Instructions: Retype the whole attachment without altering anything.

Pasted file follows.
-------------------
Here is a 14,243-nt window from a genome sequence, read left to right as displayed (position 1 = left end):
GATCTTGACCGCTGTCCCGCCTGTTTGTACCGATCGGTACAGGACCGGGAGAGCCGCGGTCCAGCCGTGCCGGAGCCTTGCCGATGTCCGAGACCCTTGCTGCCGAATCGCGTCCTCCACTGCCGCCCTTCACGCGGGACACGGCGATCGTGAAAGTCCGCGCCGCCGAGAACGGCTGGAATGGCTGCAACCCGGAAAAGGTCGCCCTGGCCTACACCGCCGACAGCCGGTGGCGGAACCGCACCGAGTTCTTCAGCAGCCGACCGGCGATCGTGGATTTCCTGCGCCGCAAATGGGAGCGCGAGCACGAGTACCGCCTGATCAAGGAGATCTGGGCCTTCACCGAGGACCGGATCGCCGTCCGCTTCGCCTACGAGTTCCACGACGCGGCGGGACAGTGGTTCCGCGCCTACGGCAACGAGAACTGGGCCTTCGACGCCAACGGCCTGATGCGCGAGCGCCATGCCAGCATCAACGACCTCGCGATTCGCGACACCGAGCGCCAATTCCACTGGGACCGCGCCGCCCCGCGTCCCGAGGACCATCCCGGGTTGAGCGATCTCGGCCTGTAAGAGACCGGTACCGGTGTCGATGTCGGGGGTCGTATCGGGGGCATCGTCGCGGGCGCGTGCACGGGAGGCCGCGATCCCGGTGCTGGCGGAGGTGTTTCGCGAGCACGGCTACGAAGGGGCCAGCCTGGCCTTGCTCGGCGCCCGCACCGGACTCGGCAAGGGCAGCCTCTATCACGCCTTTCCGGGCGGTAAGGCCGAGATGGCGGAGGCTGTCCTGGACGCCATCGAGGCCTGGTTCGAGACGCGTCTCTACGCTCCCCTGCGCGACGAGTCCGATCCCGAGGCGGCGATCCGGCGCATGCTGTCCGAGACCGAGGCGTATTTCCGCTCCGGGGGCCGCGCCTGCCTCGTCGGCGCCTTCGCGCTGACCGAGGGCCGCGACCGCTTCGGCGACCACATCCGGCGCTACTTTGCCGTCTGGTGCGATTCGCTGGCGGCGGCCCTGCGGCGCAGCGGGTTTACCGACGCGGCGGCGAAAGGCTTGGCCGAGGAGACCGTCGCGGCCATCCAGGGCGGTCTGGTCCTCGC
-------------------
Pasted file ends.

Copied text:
Here is a 14,243-nt window from a genome sequence, read left to right as displayed (position 1 = left end):
GATCTTGACCGCTGTCCCGCCTGTTTGTACCGATCGGTACAGGACCGGGAGAGCCGCGGTCCAGCCGTGCCGGAGCCTTGCCGATGTCCGAGACCCTTGCTGCCGAATCGCGTCCTCCACTGCCGCCCTTCACGCGGGACACGGCGATCGTGAAAGTCCGCGCCGCCGAGAACGGCTGGAATGGCTGCAACCCGGAAAAGGTCGCCCTGGCCTACACCGCCGACAGCCGGTGGCGGAACCGCACCGAGTTCTTCAGCAGCCGACCGGCGATCGTGGATTTCCTGCGCCGCAAATGGGAGCGCGAGCACGAGTACCGCCTGATCAAGGAGATCTGGGCCTTCACCGAGGACCGGATCGCCGTCCGCTTCGCCTACGAGTTCCACGACGCGGCGGGACAGTGGTTCCGCGCCTACGGCAACGAGAACTGGGCCTTCGACGCCAACGGCCTGATGCGCGAGCGCCATGCCAGCATCAACGACCTCGCGATTCGCGACACCGAGCGCCAATTCCACTGGGACCGCGCCGCCCCGCGTCCCGAGGACCATCCCGGGTTGAGCGATCTCGGCCTGTAAGAGACCGGTACCGGTGTCGATGTCGGGGGTCGTATCGGGGGCATCGTCGCGGGCGCGTGCACGGGAGGCCGCGATCCCGGTGCTGGCGGAGGTGTTTCGCGAGCACGGCTACGAAGGGGCCAGCCTGGCCTTGCTCGGCGCCCGCACCGGACTCGGCAAGGGCAGCCTCTATCACGCCTTTCCGGGCGGTAAGGCCGAGATGGCGGAGGCTGTCCTGGACGCCATCGAGGCCTGGTTCGAGACGCGTCTCTACGCTCCCCTGCGCGACGAGTCCGATCCCGAGGCGGCGATCCGGCGCATGCTGTCCGAGACCGAGGCGTATTTCCGCTCCGGGGGCCGCGCCTGCCTCGTCGGCGCCTTCGCGCTGACCGAGGGCCGCGACCGCTTCGGCGACCACATCCGGCGCTACTTTGCCGTCTGGTGCGATTCGCTGGCGGCGGCCCTGCGGCGCAGCGGGTTTACCGACGCGGCGGCGAAAGGCTTGGCCGAGGAGACCGTCGCGGCCATCCAGGGCGGTCTGGTCCTCGC